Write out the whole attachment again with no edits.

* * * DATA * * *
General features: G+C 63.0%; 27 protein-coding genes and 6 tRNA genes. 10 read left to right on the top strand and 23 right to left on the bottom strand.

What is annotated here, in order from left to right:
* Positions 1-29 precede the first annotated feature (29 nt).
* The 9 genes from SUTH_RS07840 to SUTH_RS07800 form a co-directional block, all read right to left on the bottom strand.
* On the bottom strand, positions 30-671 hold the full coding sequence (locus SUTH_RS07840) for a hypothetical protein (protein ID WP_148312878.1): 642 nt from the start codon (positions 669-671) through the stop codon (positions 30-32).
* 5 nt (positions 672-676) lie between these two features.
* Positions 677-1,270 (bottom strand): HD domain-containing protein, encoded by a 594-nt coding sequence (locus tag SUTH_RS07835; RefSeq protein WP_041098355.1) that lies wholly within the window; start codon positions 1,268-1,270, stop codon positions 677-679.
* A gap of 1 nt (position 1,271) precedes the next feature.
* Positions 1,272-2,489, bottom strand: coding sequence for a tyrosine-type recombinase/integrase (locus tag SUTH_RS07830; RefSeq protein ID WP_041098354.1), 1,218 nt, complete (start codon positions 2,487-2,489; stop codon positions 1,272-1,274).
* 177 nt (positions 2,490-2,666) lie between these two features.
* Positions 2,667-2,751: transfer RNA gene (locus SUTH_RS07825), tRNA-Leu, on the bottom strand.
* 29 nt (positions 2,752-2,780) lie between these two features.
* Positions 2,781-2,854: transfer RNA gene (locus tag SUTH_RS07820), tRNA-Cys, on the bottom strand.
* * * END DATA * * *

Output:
General features: G+C 63.0%; 27 protein-coding genes and 6 tRNA genes. 10 read left to right on the top strand and 23 right to left on the bottom strand.

What is annotated here, in order from left to right:
* Positions 1-29 precede the first annotated feature (29 nt).
* The 9 genes from SUTH_RS07840 to SUTH_RS07800 form a co-directional block, all read right to left on the bottom strand.
* On the bottom strand, positions 30-671 hold the full coding sequence (locus SUTH_RS07840) for a hypothetical protein (protein ID WP_148312878.1): 642 nt from the start codon (positions 669-671) through the stop codon (positions 30-32).
* 5 nt (positions 672-676) lie between these two features.
* Positions 677-1,270 (bottom strand): HD domain-containing protein, encoded by a 594-nt coding sequence (locus tag SUTH_RS07835; RefSeq protein WP_041098355.1) that lies wholly within the window; start codon positions 1,268-1,270, stop codon positions 677-679.
* A gap of 1 nt (position 1,271) precedes the next feature.
* Positions 1,272-2,489, bottom strand: coding sequence for a tyrosine-type recombinase/integrase (locus tag SUTH_RS07830; RefSeq protein ID WP_041098354.1), 1,218 nt, complete (start codon positions 2,487-2,489; stop codon positions 1,272-1,274).
* 177 nt (positions 2,490-2,666) lie between these two features.
* Positions 2,667-2,751: transfer RNA gene (locus SUTH_RS07825), tRNA-Leu, on the bottom strand.
* 29 nt (positions 2,752-2,780) lie between these two features.
* Positions 2,781-2,854: transfer RNA gene (locus tag SUTH_RS07820), tRNA-Cys, on the bottom strand.